My own contributions to the discussion can be found in ‘Russia’s Mythic Attraction: Lion Feuchtwanger in Moscow, 1937′, in Germano-Slavica 8 (1993); and in  ‘Lion Feuchtwanger and the Culture of Remembrance‘, in Against the Eternal Yesterday, (Los Angeles: Figueroa Press/USC Libraries, 2009).

Ludmila Stern’s Moscow 1937: The Interpreter’s Story’ (ASEEES Vol. 21, Nos. 1-2 (2007), 73-95) gives an insider’s view.

Further scholarly publications in the field:

The International Feuchtwanger Society Conference 2017, with the title ‘France as Host Country to German-speaking (in particular German-Jewish and Austrian-Jewish) Emigrés between 1933 and 1940: Forms and Media of Public Memory Culture’ was held in Paris from October 12th -14th 2017.

My paper for the conference was entitled  ‘Die Geschwister Oppermann: A German Jewish Family in Extremis’ (with accompanying image set). Die Geschwister Oppermann was written in Sanary-sur-Mer in 1933, at the start of Lion Feuchtwanger’s seven-year period of exile in France. It was the first novel by a prominent international author to provide readers outside Germany with a full account of conditions inside the Third Reich. Written as an act of resistance to the developments unfolding in Germany, it is an important and compelling work which won plaudits from reviewers and fellow authors at the time, and has been well received by critics and biographers ever since. The situation faced by the fictional Oppermann family mirrored that of the Feuchtwanger family as the Nazi dictatorship took hold.

The Oppermanns (English translation of Die Geschwister Oppermann) (London: Persephone Books, forthcoming Spring 2020)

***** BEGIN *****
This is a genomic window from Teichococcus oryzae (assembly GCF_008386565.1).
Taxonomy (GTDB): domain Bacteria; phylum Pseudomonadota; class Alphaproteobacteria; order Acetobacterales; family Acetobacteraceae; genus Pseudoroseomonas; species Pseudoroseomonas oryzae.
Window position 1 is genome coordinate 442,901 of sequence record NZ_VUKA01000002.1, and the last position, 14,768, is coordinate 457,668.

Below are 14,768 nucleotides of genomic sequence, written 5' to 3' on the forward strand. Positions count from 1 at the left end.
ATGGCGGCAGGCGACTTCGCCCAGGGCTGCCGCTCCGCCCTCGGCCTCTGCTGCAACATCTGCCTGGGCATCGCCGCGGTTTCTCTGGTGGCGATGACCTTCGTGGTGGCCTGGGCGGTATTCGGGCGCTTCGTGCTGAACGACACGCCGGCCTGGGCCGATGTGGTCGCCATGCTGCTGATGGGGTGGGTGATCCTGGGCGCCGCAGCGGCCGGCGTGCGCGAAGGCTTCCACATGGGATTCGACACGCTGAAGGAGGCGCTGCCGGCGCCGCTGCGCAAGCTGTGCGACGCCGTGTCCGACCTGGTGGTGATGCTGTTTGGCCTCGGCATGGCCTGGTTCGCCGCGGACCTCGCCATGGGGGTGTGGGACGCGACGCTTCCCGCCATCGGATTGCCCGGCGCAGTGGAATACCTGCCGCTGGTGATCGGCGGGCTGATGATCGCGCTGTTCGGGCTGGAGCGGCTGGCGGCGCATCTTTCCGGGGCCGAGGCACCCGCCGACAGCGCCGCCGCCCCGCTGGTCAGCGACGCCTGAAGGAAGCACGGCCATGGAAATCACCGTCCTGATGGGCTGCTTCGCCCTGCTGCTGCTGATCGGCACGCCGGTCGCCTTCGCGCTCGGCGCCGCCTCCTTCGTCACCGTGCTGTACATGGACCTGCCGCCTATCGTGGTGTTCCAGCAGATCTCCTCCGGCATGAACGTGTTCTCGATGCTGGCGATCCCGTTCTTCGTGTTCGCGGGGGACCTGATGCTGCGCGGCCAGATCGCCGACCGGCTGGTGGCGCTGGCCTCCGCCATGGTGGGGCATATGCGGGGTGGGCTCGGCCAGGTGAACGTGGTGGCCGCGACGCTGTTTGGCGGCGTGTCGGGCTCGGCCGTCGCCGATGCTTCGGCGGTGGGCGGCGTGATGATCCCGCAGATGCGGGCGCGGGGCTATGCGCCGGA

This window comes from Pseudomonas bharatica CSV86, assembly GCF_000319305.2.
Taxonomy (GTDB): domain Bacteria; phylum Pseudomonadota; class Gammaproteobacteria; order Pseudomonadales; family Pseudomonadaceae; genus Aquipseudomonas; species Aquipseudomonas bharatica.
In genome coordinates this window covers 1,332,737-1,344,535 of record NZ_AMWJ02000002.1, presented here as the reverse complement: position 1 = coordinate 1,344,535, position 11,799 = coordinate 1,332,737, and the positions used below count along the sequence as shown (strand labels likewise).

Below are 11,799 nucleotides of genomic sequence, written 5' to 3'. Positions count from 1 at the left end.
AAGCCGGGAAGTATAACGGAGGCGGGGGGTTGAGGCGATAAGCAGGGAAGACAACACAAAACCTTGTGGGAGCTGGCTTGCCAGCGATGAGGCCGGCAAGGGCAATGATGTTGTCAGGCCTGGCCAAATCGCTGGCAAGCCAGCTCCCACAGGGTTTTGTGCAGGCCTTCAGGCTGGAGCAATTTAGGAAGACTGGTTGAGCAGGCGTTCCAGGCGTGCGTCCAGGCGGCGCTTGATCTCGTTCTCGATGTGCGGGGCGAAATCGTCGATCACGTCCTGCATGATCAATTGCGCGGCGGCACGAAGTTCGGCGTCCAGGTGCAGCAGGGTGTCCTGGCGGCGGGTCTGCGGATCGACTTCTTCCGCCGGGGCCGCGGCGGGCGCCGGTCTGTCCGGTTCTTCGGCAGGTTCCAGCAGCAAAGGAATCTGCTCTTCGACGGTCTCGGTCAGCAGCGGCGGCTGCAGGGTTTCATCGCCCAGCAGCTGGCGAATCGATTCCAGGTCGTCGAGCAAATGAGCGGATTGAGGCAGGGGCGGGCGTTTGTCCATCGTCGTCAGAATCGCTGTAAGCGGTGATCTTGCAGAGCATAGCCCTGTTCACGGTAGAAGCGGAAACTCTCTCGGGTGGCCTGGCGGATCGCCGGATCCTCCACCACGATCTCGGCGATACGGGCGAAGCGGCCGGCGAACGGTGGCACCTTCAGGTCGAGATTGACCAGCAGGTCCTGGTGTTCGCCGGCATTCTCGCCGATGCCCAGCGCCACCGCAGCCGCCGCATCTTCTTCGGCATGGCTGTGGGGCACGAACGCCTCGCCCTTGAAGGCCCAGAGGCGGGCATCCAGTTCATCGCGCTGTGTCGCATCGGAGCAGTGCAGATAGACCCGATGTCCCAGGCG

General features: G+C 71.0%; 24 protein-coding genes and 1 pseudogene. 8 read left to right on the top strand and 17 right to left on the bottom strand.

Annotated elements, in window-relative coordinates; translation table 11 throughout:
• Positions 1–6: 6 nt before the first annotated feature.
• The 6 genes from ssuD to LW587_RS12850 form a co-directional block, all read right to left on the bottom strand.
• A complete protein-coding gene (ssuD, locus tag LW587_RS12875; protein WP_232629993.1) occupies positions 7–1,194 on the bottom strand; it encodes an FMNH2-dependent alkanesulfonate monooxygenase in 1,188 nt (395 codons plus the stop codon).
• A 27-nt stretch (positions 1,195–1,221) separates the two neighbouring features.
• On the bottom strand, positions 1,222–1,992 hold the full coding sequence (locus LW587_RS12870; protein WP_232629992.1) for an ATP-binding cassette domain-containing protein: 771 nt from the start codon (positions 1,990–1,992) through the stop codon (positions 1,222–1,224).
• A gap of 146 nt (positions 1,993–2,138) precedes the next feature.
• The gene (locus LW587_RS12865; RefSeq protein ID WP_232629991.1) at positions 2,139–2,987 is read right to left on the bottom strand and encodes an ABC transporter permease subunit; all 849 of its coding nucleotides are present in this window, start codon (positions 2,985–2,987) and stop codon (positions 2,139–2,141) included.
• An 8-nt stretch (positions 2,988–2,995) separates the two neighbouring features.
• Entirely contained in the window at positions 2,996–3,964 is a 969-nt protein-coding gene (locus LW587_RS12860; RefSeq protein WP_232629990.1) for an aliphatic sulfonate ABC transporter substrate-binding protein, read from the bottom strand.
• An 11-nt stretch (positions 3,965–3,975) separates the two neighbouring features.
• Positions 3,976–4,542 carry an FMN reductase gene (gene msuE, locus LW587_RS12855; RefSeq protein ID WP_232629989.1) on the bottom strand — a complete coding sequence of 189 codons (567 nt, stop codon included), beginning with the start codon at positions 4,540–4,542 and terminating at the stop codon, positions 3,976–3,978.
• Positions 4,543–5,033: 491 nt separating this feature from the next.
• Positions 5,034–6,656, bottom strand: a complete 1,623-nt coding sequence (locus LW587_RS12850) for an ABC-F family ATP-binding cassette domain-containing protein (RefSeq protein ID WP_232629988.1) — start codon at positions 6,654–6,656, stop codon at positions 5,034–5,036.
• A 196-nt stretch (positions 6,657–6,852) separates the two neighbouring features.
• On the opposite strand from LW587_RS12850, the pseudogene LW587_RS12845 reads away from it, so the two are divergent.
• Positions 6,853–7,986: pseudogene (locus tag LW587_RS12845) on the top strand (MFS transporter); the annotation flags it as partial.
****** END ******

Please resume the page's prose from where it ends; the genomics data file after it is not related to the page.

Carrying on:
IFS 2017 Conference Program (Conference proceedings forthcoming Spring 2020, Peter Lang)

In 1940, Lion Feuchtwanger was interned by Vichy France at the Les Milles camp (opening ceremony of the museum & memorial site at Les Milles). His account of internment, Der Teufel in Frankreich, was republished in English in 2009 by Figueroa Press/USC Libraries (click on image below for full digital edition).

— Recent scholarly publications in the field:
Magali Nieradka-Steiner, Exil unter Palmen, Deutsche Emigranten in Sanary-sur-Mer (Darmstadt: Theiss, 2018)

Some recent items in mainstream media discussing the quality of Lion Feuchtwanger’s works and their place in “the canon”:

Literaturpapst Marcel Reich-Ranicki rightly includes Höhenflugrekord, a classic of the Neue Sachlichkeit, in his influential Der Kanon–Erzählungen . In the Frankfurter Allgemeine Zeitung in 2010, however, he argued that Feuchtwanger’s writing was sometimes “gaudy”.

Micha Brumlik, professor of education at the University of Frankfurt, writing in the Jüdische Allgemeine in 2013, values in particular the contemporary relevance of Der jüdische Krieg.

Bayerischer Rundfunk, on the occasion of its 2014 rerun of Dietrich Leube’s TV documentary Lion Feuchtwanger: Geachtet & geächtet, argued that it was with Erfolg that Lion Feuchtwanger staked his claim to immortality.


And Ian Wallace, Emeritus Professor of German at the University of Bath and former President of the International Feuchtwanger Society, writing for the Forgotten Gems section of the website New Books in German, admires Die Jüdin von Toledo for its portrayal of the mindset behind holy war (a matter of great concern today).


With Edgar at The Library of Burned and Banned Books at Munich’s new NS-Dokumentationszentrum. The Drei Masken Verlag first edition of Jud Süss (1925) is easily identifiable by its yellow jacket (top shelf). The total print run of the novel in German up until 1933 was 200,000; in other European languages (English, French and a dozen others), Yiddish and Hebrew it was 638,000.


Clip: In the Learning Centre at the NS-Dokumentationszentrum. Edgar watching his 60-minute Zeitzeugeninterview

Recent scholarly publications in the field:
— Volker Weidermann, Das Buch der verbrannten Bücher (Cologne: Kiepenheuer und Witsch, 2008)